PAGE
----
At the very least, Francis Lawrence’s Slumberland is a welcome reminder that movies, where children deal with trauma and grief through a fantastical landscape, are generally dependable. Unfortunately, Lawrence’s latest is a film brimming with creative potential that squanders it on the known as it takes a dreamscape and rarely meaningfully plays within it. A limited imagination and an all-too-familiar narrative of a child coming to terms with grief results in a comfortable but uninspired adventure film that leans too heavily on an unrestrained Jason Momoa performance to stave off boredom.
The adventure begins soon after Nemo’s (Marlow Barkley) father passes away. Played by Kyle Chandler who has cut his teeth on being an excellent on-screen Dad, his brief appearance immediately imbues the film with a warm, fuzzy feeling as he tells stories to his daughter of escapades taken with his brother Flip. Nemo’s life seems to be on the rails as she has accepted that someday she will be a lighthouse keeper just like her father. That is until his untimely demise drags her from an isolated life to the big city under the custody of her estranged uncle, Philip (Chris O’Dowd).
It doesn’t take long of refusing to open up to her uncle, accept her new environment, and try to move beyond her Father’s death, for Nemo to push herself into her own head. Depressed and grieving, she finds a sliver of hope in her dreams when the mischievous outlaw her Father described having adventures with, Flip (Momoa) reaches out for assistance in finding the location of a pearl that can grant the user one wish. Of course, it’s not going to be easy when the only way to travel is through other people’s dreams where if you die, you die for real.
From this point on Momoa becomes a singular force, but not one that’s very fun to be around. His performance is grating with a heavy dose of trying-too-hard. Meanwhile, his character is all over the place in a way that strips the eventual emotional significance of his role to a moot point that the film depends upon in order to have any satisfying climax. Juxtaposed against Barkley’s precocious performance of a child where intellect and logic still rule over reckless endangerment, Slumberland’s dynamic challenges its characters in ways that the screenplay is not equipped to handle. Momoa’s effusive charm may still be endearing in ways, but it is amplified in a film that doesn’t ever match that energy.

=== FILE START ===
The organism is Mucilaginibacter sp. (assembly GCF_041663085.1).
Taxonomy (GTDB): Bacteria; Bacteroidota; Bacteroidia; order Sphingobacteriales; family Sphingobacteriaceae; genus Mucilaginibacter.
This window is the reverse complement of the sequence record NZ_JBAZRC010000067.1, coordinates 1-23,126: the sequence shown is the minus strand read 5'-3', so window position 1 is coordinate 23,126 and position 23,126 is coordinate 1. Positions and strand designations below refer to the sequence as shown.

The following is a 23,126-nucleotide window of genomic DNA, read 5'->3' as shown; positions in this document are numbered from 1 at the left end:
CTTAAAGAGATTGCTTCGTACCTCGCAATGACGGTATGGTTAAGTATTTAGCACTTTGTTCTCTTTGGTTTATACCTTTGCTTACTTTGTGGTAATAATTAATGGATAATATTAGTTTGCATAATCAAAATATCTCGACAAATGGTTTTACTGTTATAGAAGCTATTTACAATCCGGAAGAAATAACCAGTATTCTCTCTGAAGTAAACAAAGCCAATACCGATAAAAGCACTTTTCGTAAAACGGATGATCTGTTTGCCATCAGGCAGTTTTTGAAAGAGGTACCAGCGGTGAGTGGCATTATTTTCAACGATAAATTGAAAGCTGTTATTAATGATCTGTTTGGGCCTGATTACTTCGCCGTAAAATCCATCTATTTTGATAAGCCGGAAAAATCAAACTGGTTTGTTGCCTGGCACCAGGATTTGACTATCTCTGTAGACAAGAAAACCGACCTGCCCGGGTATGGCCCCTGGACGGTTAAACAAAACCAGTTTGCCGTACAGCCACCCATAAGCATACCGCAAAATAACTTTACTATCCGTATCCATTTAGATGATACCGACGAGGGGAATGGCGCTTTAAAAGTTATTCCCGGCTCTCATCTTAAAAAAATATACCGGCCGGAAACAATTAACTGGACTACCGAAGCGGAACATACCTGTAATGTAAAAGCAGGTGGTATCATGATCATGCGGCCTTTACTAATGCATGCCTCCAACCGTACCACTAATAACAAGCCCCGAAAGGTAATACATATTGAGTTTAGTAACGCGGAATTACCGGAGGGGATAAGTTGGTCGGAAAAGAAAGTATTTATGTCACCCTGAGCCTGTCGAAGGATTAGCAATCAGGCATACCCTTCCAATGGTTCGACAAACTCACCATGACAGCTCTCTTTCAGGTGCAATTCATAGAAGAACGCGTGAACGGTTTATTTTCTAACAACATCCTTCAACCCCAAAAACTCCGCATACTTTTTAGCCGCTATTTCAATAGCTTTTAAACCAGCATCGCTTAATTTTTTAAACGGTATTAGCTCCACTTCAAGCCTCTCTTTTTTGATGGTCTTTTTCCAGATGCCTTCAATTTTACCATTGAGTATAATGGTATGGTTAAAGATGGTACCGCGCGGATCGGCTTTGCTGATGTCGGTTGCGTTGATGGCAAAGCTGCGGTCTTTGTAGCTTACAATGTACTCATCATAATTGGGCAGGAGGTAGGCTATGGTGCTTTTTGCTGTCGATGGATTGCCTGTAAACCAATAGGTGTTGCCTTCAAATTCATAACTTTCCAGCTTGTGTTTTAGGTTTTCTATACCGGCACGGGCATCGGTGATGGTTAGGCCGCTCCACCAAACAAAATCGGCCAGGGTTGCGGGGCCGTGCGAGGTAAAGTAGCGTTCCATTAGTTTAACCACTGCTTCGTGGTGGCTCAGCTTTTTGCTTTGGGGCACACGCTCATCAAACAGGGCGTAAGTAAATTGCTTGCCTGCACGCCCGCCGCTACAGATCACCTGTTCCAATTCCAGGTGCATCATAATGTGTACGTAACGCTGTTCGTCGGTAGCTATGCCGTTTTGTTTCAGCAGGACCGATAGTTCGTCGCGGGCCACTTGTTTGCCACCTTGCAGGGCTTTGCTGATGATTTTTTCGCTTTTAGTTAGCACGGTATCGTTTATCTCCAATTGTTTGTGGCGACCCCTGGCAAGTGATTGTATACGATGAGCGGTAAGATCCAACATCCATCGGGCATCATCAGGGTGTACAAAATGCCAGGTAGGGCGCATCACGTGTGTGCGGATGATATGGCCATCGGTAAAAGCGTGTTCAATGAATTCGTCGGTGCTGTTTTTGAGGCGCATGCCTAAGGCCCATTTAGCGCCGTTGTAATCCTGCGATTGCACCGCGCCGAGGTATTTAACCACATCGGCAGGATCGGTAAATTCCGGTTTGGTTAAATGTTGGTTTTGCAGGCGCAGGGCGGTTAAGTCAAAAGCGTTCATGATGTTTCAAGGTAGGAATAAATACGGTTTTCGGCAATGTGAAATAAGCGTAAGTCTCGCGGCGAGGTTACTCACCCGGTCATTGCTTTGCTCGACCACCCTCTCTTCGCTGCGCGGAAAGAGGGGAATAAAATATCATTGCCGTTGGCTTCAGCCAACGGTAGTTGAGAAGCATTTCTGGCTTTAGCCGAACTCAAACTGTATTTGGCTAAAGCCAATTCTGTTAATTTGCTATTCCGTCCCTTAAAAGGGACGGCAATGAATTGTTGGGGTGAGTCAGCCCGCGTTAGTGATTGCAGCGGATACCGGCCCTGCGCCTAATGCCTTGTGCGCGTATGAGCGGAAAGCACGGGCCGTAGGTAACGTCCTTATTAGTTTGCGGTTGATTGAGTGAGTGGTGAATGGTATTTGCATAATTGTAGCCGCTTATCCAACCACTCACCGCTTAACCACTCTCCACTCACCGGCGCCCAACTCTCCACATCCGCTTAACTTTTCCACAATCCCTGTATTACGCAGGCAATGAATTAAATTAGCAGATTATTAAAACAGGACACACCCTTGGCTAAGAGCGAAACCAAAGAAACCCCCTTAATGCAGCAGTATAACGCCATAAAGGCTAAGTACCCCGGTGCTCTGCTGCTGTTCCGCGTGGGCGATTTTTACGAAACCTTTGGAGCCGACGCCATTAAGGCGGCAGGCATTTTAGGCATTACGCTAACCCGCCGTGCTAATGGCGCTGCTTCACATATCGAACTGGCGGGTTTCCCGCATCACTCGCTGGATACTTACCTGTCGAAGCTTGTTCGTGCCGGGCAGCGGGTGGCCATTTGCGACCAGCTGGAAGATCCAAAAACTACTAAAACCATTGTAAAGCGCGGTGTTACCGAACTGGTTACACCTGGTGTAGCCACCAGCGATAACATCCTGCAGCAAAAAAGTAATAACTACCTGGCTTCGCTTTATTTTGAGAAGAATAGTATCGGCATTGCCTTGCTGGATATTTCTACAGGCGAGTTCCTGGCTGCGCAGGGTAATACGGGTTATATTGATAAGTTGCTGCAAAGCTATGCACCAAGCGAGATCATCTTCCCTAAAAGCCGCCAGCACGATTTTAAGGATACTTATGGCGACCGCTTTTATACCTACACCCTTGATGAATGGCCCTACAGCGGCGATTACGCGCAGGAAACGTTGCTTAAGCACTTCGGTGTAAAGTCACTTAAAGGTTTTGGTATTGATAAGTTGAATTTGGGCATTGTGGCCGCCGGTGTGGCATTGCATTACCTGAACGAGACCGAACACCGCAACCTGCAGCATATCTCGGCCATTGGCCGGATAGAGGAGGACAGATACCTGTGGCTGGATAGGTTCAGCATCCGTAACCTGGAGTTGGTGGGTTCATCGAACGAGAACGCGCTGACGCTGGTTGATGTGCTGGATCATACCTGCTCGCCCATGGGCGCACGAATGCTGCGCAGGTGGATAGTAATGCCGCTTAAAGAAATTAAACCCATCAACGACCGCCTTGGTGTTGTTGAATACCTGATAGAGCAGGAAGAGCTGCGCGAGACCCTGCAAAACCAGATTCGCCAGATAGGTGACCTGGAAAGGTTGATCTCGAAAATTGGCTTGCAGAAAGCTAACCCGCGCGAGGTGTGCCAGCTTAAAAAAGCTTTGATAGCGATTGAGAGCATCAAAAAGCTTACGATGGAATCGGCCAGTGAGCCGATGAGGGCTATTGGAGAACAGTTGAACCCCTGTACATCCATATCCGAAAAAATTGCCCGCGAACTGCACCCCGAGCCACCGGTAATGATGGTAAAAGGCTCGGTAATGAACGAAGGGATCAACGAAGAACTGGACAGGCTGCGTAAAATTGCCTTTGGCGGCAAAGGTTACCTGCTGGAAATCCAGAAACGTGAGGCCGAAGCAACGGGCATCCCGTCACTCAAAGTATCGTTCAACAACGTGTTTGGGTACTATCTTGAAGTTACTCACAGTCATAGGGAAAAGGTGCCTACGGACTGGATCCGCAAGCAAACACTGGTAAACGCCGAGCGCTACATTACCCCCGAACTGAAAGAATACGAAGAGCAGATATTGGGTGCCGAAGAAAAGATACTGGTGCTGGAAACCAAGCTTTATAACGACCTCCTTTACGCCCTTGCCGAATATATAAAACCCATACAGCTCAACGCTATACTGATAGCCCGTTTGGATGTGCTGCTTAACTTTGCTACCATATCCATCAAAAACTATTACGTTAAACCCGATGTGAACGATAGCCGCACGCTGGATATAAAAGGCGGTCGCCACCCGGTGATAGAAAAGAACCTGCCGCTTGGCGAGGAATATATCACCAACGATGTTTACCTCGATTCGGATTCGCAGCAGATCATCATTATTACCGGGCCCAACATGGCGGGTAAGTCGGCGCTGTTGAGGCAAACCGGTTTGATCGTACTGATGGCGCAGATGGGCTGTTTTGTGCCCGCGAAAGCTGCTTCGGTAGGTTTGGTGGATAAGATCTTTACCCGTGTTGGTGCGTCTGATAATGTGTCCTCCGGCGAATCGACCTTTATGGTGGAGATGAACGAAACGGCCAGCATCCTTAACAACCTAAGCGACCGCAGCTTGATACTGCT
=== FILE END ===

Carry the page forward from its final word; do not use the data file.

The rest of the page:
The reality of Nemo’s adventure through Slumberland – a network of dreams that are governed by the Bureau of Subconscious Activities – is that it’s actually pretty tame. Restricted by a PG-13 rating, the screenplay from David Guion and Michael Handelman is decidedly restrained further by locking Nemo into a journey through the same handful of recurring dreams over and over with only one of them actually containing any sense of wonder. As Flip repeatedly remarks on how much he loves it in Slumberland, it’s unclear why that is other than that it’s not reality. However, even in Slumberland the most thrilling dream the duo find themselves in is sharing a truck with a tattooed child currently in a car chase.
Slumberland comes out swinging in its initial moments with an endearing father-daughter relationship and a sense of whimsy that is somehow sucked out of the film in exchange for literal whimsy. It takes away the feeling and turns it into a mechanic, but because it has to operate narratively it isn’t very fun anymore. Soulless spectacle takes charge and Slumberland becomes this unwieldy attempt to marry its dream logic with reality in ways that are confounding to think about.
Even in its spectacle, Slumberland really lacks the imagination required. Obvious comparisons to Inception and the works of Tim Burton further solidify the disappointment in how small Lawrence and company dreamed. Again, the most dazzling visuals reside more in the earlier portions of the film with abstraction within dreams represented through human figures made entirely from colorful butterflies, and a story told through shadows and light. For it to be replaced with a plane flying over mountains and a truck driving at high speeds in the rain shows that even with boundless potential, it’s hard to shake realism.
The real travesty is that Slumberland harkens back to films like 1993’s The Secret Garden and 2006’s Pan’s Labyrinth where grim circumstances push children into their imaginations only to come out stronger than before. There’s an undercurrent of sadness to those movies that dictates the structure of the respective films without forcing characters to simply act like adults. Slumberland gets half the way there and gives up, instead shifting into autopilot until it suddenly needs characters to change. Too long for its own good and depending too much on surface-level charm, Slumberland quickly spins itself into a tedious tale of the importance of wonder – without actually containing much of it.